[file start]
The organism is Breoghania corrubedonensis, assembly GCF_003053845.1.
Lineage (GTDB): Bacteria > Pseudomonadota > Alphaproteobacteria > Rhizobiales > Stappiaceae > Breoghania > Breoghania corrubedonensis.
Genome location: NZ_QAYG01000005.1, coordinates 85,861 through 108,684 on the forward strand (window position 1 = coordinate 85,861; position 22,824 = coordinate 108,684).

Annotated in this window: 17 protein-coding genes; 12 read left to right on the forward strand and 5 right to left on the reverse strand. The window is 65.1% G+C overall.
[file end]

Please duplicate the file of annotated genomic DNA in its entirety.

The organism is Breoghania corrubedonensis, assembly GCF_003053845.1.
Lineage (GTDB): Bacteria > Pseudomonadota > Alphaproteobacteria > Rhizobiales > Stappiaceae > Breoghania > Breoghania corrubedonensis.
Genome location: NZ_QAYG01000005.1, coordinates 85,861 through 108,684 on the forward strand (window position 1 = coordinate 85,861; position 22,824 = coordinate 108,684).

Annotated in this window: 17 protein-coding genes; 12 read left to right on the forward strand and 5 right to left on the reverse strand. The window is 65.1% G+C overall.